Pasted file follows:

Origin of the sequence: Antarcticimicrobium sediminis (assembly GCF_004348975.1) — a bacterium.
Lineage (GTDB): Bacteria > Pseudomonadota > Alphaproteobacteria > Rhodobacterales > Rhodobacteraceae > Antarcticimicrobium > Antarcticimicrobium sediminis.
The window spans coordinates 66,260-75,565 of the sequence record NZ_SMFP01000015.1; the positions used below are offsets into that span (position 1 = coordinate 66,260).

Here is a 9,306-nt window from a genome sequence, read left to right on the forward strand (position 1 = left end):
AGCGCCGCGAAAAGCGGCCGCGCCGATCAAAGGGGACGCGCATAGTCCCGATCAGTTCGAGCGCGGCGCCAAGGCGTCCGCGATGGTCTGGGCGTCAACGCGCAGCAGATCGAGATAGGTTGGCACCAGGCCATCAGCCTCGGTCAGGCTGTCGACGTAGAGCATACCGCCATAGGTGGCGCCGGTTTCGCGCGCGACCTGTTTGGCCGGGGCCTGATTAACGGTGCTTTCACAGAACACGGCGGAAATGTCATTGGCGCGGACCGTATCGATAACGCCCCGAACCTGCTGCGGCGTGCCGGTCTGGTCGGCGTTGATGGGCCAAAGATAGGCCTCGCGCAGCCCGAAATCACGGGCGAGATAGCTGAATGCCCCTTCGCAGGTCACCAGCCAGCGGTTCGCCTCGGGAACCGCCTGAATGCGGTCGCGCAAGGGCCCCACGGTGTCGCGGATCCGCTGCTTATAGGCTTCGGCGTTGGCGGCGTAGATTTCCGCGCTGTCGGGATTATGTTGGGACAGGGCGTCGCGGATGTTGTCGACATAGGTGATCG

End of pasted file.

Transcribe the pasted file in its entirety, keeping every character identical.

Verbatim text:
Origin of the sequence: Antarcticimicrobium sediminis (assembly GCF_004348975.1) — a bacterium.
Lineage (GTDB): Bacteria > Pseudomonadota > Alphaproteobacteria > Rhodobacterales > Rhodobacteraceae > Antarcticimicrobium > Antarcticimicrobium sediminis.
The window spans coordinates 66,260-75,565 of the sequence record NZ_SMFP01000015.1; the positions used below are offsets into that span (position 1 = coordinate 66,260).

Here is a 9,306-nt window from a genome sequence, read left to right on the forward strand (position 1 = left end):
AGCGCCGCGAAAAGCGGCCGCGCCGATCAAAGGGGACGCGCATAGTCCCGATCAGTTCGAGCGCGGCGCCAAGGCGTCCGCGATGGTCTGGGCGTCAACGCGCAGCAGATCGAGATAGGTTGGCACCAGGCCATCAGCCTCGGTCAGGCTGTCGACGTAGAGCATACCGCCATAGGTGGCGCCGGTTTCGCGCGCGACCTGTTTGGCCGGGGCCTGATTAACGGTGCTTTCACAGAACACGGCGGAAATGTCATTGGCGCGGACCGTATCGATAACGCCCCGAACCTGCTGCGGCGTGCCGGTCTGGTCGGCGTTGATGGGCCAAAGATAGGCCTCGCGCAGCCCGAAATCACGGGCGAGATAGCTGAATGCCCCTTCGCAGGTCACCAGCCAGCGGTTCGCCTCGGGAACCGCCTGAATGCGGTCGCGCAAGGGCCCCACGGTGTCGCGGATCCGCTGCTTATAGGCTTCGGCGTTGGCGGCGTAGATTTCCGCGCTGTCGGGATTATGTTGGGACAGGGCGTCGCGGATGTTGTCGACATAGGTGATCG